Artisan tweets locally foraged in Seattle. Principal @hetredesign, cofounder @EditorConnected. Accessibility, UX, IA. Social Justice Ranger. ᏣᎳᎩ. 🌮. He/him.
Overall, I agree with your assessment and your sentiment as to where we’re going as the UX industry. I do have a few niggles with your points, however.
Standardization doesn’t have to be low quality. Standardization means we know what to look for and what to expect. Building codes, for example, incorporate safety…
I think Dave has a point here, and I think you may be missing it. It’s not the “pinwheel of dicks” that is the issue. It’s the swastika, and the loaded implications that come with it. Even in the clockwise form as seen here, it’s the sort of crypto-symbology that is indicative of the scary anti-Semitic darkness rising up. To point that out isn’t just…
You do realize your account will be found during discovery and all the info on it, including the admission the company served alcohol to underage workers, will be part of any legal case that comes out of this?
If you’re an exec, you better lawyer up.
I’ve had more than a few young designers complain about the disparate feedback they get on portfolios, and I always ask, “Are you telling a story, or are you just spitting out information?”
I do care about the research — if the research is germane to the story they tell. I also want to see the details, the little sketches…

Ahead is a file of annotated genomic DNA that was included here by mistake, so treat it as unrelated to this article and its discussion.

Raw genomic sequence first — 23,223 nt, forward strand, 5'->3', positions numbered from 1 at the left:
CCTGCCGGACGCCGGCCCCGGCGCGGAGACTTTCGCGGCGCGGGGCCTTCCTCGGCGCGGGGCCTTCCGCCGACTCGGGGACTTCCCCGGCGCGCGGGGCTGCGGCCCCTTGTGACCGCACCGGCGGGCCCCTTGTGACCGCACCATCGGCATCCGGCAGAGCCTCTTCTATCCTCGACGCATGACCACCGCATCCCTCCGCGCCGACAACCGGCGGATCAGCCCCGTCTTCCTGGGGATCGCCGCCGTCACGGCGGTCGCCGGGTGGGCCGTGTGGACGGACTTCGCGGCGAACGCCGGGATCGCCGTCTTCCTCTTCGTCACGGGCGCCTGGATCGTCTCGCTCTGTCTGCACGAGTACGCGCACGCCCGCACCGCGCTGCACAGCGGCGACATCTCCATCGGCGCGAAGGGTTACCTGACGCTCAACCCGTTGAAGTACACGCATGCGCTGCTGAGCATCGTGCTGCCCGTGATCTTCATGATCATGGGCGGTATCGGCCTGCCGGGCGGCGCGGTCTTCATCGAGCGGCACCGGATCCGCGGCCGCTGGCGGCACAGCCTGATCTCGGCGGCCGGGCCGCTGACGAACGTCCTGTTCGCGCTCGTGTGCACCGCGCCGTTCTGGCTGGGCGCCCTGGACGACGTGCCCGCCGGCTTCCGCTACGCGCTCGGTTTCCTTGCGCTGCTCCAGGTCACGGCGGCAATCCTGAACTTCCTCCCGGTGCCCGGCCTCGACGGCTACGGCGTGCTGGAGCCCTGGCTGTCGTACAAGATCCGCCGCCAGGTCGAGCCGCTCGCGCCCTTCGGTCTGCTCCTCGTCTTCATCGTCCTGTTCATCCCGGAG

I once got in an argument with a scrum master, one I respect greatly as a project manager, over using dev points to measure the size of stories while design didn’t get any measure.
He finally said, “Could a developer do the design work?”
Honestly, I have no patience for tone policing anymore. It distracts from the actual conversation far more than saying someone who admits he was drunk when he posted his ill-formed thoughts sounded like a jackass.
This is on you, Mr. Developer. This is about defining edge and corner cases for you and not for your users. It’s…
If you think this is about “solving ludicrously complex personal issues,” then you’re either too drunk or too unimaginative. This is actually a REALLY easy issue to solve:
But that’s part of the point. There’s little desire to rethink the experience and information architecture of enterprise software. Instead the emphasis leans on “making it pretty” because that’s not just what the business understands, it’s a “cheaper” experience to fix than fixing what’s often monolithic code.